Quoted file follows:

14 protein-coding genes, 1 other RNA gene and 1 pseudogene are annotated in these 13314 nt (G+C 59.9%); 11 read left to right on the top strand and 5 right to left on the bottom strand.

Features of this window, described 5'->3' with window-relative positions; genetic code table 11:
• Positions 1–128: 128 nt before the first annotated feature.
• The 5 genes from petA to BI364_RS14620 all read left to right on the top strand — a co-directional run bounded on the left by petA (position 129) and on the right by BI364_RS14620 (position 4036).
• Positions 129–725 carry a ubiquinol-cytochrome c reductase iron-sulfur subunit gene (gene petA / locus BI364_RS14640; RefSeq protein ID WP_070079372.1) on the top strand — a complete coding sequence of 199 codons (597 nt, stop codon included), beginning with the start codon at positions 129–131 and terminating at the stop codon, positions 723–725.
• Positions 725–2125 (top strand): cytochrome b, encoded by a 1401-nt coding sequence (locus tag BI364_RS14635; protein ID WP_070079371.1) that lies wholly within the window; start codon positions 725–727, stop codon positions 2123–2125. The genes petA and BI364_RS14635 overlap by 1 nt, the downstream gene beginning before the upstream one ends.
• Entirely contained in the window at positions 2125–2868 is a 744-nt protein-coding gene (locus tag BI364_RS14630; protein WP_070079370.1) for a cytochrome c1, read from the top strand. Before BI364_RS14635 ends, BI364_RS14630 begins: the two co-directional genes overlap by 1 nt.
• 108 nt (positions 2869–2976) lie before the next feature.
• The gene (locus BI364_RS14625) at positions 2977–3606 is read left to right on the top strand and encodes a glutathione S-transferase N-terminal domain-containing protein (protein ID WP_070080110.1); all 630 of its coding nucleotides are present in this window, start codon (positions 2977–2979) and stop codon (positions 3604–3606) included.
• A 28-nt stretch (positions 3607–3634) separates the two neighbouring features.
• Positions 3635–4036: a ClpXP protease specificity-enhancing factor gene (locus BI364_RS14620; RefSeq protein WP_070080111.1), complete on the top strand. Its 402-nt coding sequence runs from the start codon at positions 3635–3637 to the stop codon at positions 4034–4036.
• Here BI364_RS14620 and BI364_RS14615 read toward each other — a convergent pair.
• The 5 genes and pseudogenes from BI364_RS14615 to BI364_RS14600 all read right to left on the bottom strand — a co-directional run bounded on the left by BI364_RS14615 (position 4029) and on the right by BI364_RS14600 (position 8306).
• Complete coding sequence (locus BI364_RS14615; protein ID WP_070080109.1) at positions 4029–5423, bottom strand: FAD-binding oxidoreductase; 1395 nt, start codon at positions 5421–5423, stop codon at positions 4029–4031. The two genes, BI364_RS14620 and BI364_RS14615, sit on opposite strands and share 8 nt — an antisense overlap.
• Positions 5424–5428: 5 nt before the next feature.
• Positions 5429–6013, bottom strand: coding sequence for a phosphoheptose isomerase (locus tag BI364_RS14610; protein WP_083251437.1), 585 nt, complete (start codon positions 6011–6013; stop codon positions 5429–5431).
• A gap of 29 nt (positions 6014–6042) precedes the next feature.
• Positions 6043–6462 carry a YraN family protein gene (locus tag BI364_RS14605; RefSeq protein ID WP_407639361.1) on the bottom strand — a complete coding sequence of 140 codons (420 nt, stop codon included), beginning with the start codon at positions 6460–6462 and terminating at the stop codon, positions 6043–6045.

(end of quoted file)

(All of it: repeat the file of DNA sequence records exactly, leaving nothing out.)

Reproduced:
14 protein-coding genes, 1 other RNA gene and 1 pseudogene are annotated in these 13314 nt (G+C 59.9%); 11 read left to right on the top strand and 5 right to left on the bottom strand.

Features of this window, described 5'->3' with window-relative positions; genetic code table 11:
• Positions 1–128: 128 nt before the first annotated feature.
• The 5 genes from petA to BI364_RS14620 all read left to right on the top strand — a co-directional run bounded on the left by petA (position 129) and on the right by BI364_RS14620 (position 4036).
• Positions 129–725 carry a ubiquinol-cytochrome c reductase iron-sulfur subunit gene (gene petA / locus BI364_RS14640; RefSeq protein ID WP_070079372.1) on the top strand — a complete coding sequence of 199 codons (597 nt, stop codon included), beginning with the start codon at positions 129–131 and terminating at the stop codon, positions 723–725.
• Positions 725–2125 (top strand): cytochrome b, encoded by a 1401-nt coding sequence (locus tag BI364_RS14635; protein ID WP_070079371.1) that lies wholly within the window; start codon positions 725–727, stop codon positions 2123–2125. The genes petA and BI364_RS14635 overlap by 1 nt, the downstream gene beginning before the upstream one ends.
• Entirely contained in the window at positions 2125–2868 is a 744-nt protein-coding gene (locus tag BI364_RS14630; protein WP_070079370.1) for a cytochrome c1, read from the top strand. Before BI364_RS14635 ends, BI364_RS14630 begins: the two co-directional genes overlap by 1 nt.
• 108 nt (positions 2869–2976) lie before the next feature.
• The gene (locus BI364_RS14625) at positions 2977–3606 is read left to right on the top strand and encodes a glutathione S-transferase N-terminal domain-containing protein (protein ID WP_070080110.1); all 630 of its coding nucleotides are present in this window, start codon (positions 2977–2979) and stop codon (positions 3604–3606) included.
• A 28-nt stretch (positions 3607–3634) separates the two neighbouring features.
• Positions 3635–4036: a ClpXP protease specificity-enhancing factor gene (locus BI364_RS14620; RefSeq protein WP_070080111.1), complete on the top strand. Its 402-nt coding sequence runs from the start codon at positions 3635–3637 to the stop codon at positions 4034–4036.
• Here BI364_RS14620 and BI364_RS14615 read toward each other — a convergent pair.
• The 5 genes and pseudogenes from BI364_RS14615 to BI364_RS14600 all read right to left on the bottom strand — a co-directional run bounded on the left by BI364_RS14615 (position 4029) and on the right by BI364_RS14600 (position 8306).
• Complete coding sequence (locus BI364_RS14615; protein ID WP_070080109.1) at positions 4029–5423, bottom strand: FAD-binding oxidoreductase; 1395 nt, start codon at positions 5421–5423, stop codon at positions 4029–4031. The two genes, BI364_RS14620 and BI364_RS14615, sit on opposite strands and share 8 nt — an antisense overlap.
• Positions 5424–5428: 5 nt before the next feature.
• Positions 5429–6013, bottom strand: coding sequence for a phosphoheptose isomerase (locus tag BI364_RS14610; protein WP_083251437.1), 585 nt, complete (start codon positions 6011–6013; stop codon positions 5429–5431).
• A gap of 29 nt (positions 6014–6042) precedes the next feature.
• Positions 6043–6462 carry a YraN family protein gene (locus tag BI364_RS14605; RefSeq protein ID WP_407639361.1) on the bottom strand — a complete coding sequence of 140 codons (420 nt, stop codon included), beginning with the start codon at positions 6460–6462 and terminating at the stop codon, positions 6043–6045.